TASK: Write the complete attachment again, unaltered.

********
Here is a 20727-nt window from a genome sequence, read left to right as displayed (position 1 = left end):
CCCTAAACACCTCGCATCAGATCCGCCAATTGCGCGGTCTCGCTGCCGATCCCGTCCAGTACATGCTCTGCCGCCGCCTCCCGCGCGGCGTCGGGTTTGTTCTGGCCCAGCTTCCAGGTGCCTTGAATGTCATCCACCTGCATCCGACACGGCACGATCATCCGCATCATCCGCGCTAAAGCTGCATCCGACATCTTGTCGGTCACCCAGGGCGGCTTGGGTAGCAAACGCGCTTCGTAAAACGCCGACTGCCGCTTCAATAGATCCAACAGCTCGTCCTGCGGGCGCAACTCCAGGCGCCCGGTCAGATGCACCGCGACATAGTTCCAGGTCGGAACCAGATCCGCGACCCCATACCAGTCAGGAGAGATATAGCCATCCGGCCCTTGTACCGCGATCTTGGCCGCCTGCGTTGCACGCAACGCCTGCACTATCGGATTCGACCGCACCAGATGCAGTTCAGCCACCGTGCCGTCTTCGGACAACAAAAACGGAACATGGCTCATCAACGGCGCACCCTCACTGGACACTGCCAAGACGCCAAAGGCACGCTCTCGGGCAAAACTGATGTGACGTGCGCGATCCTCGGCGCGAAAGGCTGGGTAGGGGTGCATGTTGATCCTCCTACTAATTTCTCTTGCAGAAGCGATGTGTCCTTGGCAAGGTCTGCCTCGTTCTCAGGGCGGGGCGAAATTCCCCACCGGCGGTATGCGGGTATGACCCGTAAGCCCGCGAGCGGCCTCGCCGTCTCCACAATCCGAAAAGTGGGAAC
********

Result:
Here is a 20727-nt window from a genome sequence, read left to right as displayed (position 1 = left end):
CCCTAAACACCTCGCATCAGATCCGCCAATTGCGCGGTCTCGCTGCCGATCCCGTCCAGTACATGCTCTGCCGCCGCCTCCCGCGCGGCGTCGGGTTTGTTCTGGCCCAGCTTCCAGGTGCCTTGAATGTCATCCACCTGCATCCGACACGGCACGATCATCCGCATCATCCGCGCTAAAGCTGCATCCGACATCTTGTCGGTCACCCAGGGCGGCTTGGGTAGCAAACGCGCTTCGTAAAACGCCGACTGCCGCTTCAATAGATCCAACAGCTCGTCCTGCGGGCGCAACTCCAGGCGCCCGGTCAGATGCACCGCGACATAGTTCCAGGTCGGAACCAGATCCGCGACCCCATACCAGTCAGGAGAGATATAGCCATCCGGCCCTTGTACCGCGATCTTGGCCGCCTGCGTTGCACGCAACGCCTGCACTATCGGATTCGACCGCACCAGATGCAGTTCAGCCACCGTGCCGTCTTCGGACAACAAAAACGGAACATGGCTCATCAACGGCGCACCCTCACTGGACACTGCCAAGACGCCAAAGGCACGCTCTCGGGCAAAACTGATGTGACGTGCGCGATCCTCGGCGCGAAAGGCTGGGTAGGGGTGCATGTTGATCCTCCTACTAATTTCTCTTGCAGAAGCGATGTGTCCTTGGCAAGGTCTGCCTCGTTCTCAGGGCGGGGCGAAATTCCCCACCGGCGGTATGCGGGTATGACCCGTAAGCCCGCGAGCGGCCTCGCCGTCTCCACAATCCGAAAAGTGGGAAC